Nasr Abu Zayd, a prominent Egyptian scholar once accused of apostasy for his contemporary interpretation of Islam, died Monday at a
hospital where he had been receiving treatment for a brain infection. He was 66.
Abu Zayd came to the public eye in 1995 when Islamist lawyers filed suit against him, demanding he divorce his wife because his writings insulted Islam. The couple refused a court order to divorce and fled Egypt for fear of being attacked by Muslim fundamentalists.
The case outraged secular Arab intellectuals, who saw it as an attack on freedom of expression.
Abu Zayd later appealed the ruling and won but remained abroad, spending most of the last 15 years in the Netherlands.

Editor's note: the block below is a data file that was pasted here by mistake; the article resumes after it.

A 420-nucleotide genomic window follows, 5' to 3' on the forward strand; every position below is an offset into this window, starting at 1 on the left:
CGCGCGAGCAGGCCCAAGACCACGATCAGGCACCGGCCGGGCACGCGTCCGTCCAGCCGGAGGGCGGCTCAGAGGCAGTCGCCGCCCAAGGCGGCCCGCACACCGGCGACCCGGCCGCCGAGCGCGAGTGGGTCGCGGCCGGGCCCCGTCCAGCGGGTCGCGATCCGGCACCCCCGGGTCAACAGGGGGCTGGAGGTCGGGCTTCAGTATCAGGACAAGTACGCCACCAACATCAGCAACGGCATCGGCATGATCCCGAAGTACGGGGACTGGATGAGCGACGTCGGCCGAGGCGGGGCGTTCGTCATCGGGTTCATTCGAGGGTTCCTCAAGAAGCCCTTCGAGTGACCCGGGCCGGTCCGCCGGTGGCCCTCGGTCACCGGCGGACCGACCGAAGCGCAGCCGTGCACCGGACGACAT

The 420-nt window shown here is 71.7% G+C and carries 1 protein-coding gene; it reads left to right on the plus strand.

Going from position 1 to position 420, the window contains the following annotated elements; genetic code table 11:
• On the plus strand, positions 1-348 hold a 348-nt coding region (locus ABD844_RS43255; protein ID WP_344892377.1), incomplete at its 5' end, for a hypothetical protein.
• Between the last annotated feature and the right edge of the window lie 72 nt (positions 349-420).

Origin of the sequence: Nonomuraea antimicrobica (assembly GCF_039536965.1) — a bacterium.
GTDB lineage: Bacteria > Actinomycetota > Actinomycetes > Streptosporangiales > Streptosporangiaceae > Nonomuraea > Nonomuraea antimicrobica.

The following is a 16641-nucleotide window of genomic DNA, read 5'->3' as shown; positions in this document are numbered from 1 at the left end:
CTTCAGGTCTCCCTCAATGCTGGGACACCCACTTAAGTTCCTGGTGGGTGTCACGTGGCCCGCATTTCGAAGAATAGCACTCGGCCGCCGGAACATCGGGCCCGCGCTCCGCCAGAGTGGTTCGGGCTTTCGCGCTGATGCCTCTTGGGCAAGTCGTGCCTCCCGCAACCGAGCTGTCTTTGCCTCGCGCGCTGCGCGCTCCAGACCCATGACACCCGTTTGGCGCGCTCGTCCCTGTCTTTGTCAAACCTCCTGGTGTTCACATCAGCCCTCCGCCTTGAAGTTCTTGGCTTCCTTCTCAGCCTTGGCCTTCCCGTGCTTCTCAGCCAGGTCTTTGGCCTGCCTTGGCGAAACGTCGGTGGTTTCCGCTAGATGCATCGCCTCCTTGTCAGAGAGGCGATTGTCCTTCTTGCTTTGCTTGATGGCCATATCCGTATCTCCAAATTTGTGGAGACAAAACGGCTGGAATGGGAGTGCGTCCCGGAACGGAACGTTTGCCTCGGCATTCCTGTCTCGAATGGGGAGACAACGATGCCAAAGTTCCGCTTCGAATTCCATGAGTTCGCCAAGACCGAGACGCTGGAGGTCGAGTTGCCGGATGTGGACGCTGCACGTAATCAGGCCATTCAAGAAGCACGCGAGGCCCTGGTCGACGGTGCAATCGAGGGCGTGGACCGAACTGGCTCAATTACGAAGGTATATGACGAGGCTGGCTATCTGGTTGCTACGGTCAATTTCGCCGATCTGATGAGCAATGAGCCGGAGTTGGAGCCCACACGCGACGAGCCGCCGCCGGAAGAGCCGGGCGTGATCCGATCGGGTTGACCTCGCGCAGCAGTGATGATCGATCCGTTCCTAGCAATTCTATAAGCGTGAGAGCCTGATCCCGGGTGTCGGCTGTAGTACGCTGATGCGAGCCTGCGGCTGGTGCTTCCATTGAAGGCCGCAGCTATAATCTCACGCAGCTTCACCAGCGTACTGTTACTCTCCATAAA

Born in 1943 in a village north of Cairo, Abu Zayd obtained a doctorate in Islamic studies in 1981 and took a job teaching Arabic studies at Cairo University a year later.
Instead of the traditional literal interpretation of the Koran, Abu Zayd used contemporary methodology, including linguistics, to interpret Islam's holy text.
His writings on the Koran, especially his renowned book "A Critique of Religious Discourse," drew the wrath of Muslim fundamentalists, who accused Abu Zayd of questioning the text's divine origins and therefore of being an unbeliever.
In a 2000 interview, he said: "I would like to tell the Muslim nation that I was born, raised and lived as a Muslim, and, God willing, I will die as a Muslim."
He is survived by his wife, Ibtihal Younes, who lectures on French literature at Cairo University.